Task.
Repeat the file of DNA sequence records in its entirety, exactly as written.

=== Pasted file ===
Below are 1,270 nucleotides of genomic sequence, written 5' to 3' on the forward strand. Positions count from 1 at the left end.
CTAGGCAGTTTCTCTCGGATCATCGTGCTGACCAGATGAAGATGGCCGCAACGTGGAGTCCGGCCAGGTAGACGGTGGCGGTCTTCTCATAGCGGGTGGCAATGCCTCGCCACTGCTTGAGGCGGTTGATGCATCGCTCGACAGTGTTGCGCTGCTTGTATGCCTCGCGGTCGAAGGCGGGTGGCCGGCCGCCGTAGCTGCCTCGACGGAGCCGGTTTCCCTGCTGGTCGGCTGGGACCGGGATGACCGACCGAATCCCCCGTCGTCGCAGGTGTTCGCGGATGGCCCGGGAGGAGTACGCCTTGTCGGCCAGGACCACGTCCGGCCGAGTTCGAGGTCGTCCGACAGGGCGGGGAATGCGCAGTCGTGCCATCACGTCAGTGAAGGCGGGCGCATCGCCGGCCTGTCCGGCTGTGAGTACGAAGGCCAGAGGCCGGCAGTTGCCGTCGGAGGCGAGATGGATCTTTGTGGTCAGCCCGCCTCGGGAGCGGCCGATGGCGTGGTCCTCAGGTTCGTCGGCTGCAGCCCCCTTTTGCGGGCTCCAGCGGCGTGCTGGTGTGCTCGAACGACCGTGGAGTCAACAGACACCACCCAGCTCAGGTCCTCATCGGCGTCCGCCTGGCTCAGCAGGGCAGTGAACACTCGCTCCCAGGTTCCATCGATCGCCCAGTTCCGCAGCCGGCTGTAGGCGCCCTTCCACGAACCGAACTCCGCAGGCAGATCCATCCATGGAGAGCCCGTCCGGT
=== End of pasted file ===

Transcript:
Below are 1,270 nucleotides of genomic sequence, written 5' to 3' on the forward strand. Positions count from 1 at the left end.
CTAGGCAGTTTCTCTCGGATCATCGTGCTGACCAGATGAAGATGGCCGCAACGTGGAGTCCGGCCAGGTAGACGGTGGCGGTCTTCTCATAGCGGGTGGCAATGCCTCGCCACTGCTTGAGGCGGTTGATGCATCGCTCGACAGTGTTGCGCTGCTTGTATGCCTCGCGGTCGAAGGCGGGTGGCCGGCCGCCGTAGCTGCCTCGACGGAGCCGGTTTCCCTGCTGGTCGGCTGGGACCGGGATGACCGACCGAATCCCCCGTCGTCGCAGGTGTTCGCGGATGGCCCGGGAGGAGTACGCCTTGTCGGCCAGGACCACGTCCGGCCGAGTTCGAGGTCGTCCGACAGGGCGGGGAATGCGCAGTCGTGCCATCACGTCAGTGAAGGCGGGCGCATCGCCGGCCTGTCCGGCTGTGAGTACGAAGGCCAGAGGCCGGCAGTTGCCGTCGGAGGCGAGATGGATCTTTGTGGTCAGCCCGCCTCGGGAGCGGCCGATGGCGTGGTCCTCAGGTTCGTCGGCTGCAGCCCCCTTTTGCGGGCTCCAGCGGCGTGCTGGTGTGCTCGAACGACCGTGGAGTCAACAGACACCACCCAGCTCAGGTCCTCATCGGCGTCCGCCTGGCTCAGCAGGGCAGTGAACACTCGCTCCCAGGTTCCATCGATCGCCCAGTTCCGCAGCCGGCTGTAGGCGCCCTTCCACGAACCGAACTCCGCAGGCAGATCCATCCATGGAGAGCCCGTCCGGT